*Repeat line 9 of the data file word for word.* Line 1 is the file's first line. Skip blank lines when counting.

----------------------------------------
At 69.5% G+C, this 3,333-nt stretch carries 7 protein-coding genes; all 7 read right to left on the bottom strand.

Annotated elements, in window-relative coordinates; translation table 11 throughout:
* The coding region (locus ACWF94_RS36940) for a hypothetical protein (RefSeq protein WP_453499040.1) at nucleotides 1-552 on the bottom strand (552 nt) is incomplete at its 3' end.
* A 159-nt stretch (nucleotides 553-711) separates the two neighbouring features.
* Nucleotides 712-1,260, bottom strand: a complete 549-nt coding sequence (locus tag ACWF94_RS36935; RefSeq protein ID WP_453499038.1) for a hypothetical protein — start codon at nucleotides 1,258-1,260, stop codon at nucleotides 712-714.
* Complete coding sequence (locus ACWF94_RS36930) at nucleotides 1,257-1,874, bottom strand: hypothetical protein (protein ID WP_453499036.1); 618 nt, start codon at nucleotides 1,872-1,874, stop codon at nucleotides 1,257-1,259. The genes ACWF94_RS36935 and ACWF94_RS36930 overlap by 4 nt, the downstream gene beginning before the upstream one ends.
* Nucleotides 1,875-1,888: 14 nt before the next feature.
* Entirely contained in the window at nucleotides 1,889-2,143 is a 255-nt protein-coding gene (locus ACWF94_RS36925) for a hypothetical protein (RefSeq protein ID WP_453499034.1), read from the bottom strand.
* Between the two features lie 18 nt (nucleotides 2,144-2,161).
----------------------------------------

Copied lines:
* Between the two features lie 18 nt (nucleotides 2,144-2,161).